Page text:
China, Hong Kong Protests: South China Morning Post

China’s state media have called for forceful action to stop protests in Hong Kong, and a government spokesman called eight weekends of protests that have disrupted the city "evil and criminal acts committed by the radical elements." Even so, the Chinese government is showing no sign of moving quickly despite escalating tensions and a "'let it be’ sentiment reflects the diminishing value of the city to many mainlanders," suggests the South China Morning Post. China and Hong Kong residents expect Hong Kong’s government to “clean up this unprecedented self-made mess,” suggests Tammy Tam in an opinion essay, and she describes Hong Kong’s leader Carrie Lam as keeping a low profile during the protests, dismissing the need for military support from China. Harsh intervention from China would draw international criticism. As long as Hong Kong’s protests do not spread to the mainland, China could let them continue to the city's detriment. To end the protests, Lam must swiftly address the concerns, including complete withdrawal of the extradition bill and independent inquiries. Tam concludes, “Timing is important, and the city cannot afford to let any potential opportunity slip away – strong political will and resolute decision-making is needed to show real governance.”- YaleGlobal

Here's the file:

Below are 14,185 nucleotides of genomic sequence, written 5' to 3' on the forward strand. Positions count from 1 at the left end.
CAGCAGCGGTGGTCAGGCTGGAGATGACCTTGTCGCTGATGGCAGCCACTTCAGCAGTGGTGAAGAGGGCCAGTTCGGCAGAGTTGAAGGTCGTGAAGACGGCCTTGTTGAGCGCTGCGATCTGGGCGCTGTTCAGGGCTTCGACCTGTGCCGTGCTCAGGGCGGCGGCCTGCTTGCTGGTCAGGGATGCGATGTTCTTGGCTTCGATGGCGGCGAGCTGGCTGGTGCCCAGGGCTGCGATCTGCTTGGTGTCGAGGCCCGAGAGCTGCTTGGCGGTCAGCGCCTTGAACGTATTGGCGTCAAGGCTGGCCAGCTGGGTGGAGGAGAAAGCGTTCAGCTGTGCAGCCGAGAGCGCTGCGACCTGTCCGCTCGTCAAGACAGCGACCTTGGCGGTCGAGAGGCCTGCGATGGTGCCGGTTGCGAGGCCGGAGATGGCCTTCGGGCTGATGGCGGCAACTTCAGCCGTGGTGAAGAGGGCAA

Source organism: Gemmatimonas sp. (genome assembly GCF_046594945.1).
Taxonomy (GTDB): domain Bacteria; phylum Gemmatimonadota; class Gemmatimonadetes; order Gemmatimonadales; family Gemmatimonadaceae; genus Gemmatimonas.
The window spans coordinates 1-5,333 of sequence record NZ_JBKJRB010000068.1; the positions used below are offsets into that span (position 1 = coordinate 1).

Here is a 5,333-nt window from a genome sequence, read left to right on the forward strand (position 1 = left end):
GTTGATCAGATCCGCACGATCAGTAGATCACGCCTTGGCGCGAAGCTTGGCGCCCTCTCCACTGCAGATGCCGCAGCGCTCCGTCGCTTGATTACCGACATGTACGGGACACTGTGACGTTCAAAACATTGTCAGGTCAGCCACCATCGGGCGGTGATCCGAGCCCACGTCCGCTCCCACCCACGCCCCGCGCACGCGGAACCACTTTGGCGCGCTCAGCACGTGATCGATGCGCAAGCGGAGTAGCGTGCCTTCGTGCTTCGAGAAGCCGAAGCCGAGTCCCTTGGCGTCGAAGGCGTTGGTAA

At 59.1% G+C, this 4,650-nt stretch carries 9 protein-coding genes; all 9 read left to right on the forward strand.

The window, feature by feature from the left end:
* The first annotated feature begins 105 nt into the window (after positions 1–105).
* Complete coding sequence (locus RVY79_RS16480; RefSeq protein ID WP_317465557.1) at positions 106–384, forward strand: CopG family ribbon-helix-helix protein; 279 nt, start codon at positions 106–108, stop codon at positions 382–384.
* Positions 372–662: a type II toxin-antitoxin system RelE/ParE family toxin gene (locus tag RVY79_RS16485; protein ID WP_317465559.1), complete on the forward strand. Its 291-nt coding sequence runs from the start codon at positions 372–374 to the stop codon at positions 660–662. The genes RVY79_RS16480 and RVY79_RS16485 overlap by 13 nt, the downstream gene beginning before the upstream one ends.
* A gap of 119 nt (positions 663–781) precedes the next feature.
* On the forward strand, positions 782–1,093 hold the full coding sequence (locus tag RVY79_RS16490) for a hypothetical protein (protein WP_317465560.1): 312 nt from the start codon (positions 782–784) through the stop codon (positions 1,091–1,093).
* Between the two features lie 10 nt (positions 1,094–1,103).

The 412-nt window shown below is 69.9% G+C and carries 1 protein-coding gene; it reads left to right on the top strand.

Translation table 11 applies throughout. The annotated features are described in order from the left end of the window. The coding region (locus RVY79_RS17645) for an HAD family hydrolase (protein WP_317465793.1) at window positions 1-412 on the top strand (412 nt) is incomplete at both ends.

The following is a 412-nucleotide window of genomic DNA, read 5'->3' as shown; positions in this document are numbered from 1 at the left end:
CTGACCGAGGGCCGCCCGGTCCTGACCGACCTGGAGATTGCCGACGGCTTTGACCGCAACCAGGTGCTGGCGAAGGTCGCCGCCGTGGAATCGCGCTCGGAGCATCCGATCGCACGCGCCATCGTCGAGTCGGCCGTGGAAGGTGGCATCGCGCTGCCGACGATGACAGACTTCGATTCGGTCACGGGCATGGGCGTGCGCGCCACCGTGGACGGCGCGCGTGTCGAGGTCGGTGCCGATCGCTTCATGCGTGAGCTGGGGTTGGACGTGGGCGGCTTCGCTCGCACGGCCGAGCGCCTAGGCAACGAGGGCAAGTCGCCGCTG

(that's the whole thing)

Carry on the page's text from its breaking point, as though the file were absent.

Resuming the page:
China, Hong Kong Protests: South China Morning Post

Hong Kong’s leaders must act on protests; as long as dissent does not spread to the mainland, China may show restraint, not risking its reputation to intervene
Tammy Tam
Monday, July 29, 2019

Read the article from the South China Morning Post about the protests in Hong Kong and the possibility of Chinese intervention.

Tammy Tam is editor-in-chief of the South China Morning Post.

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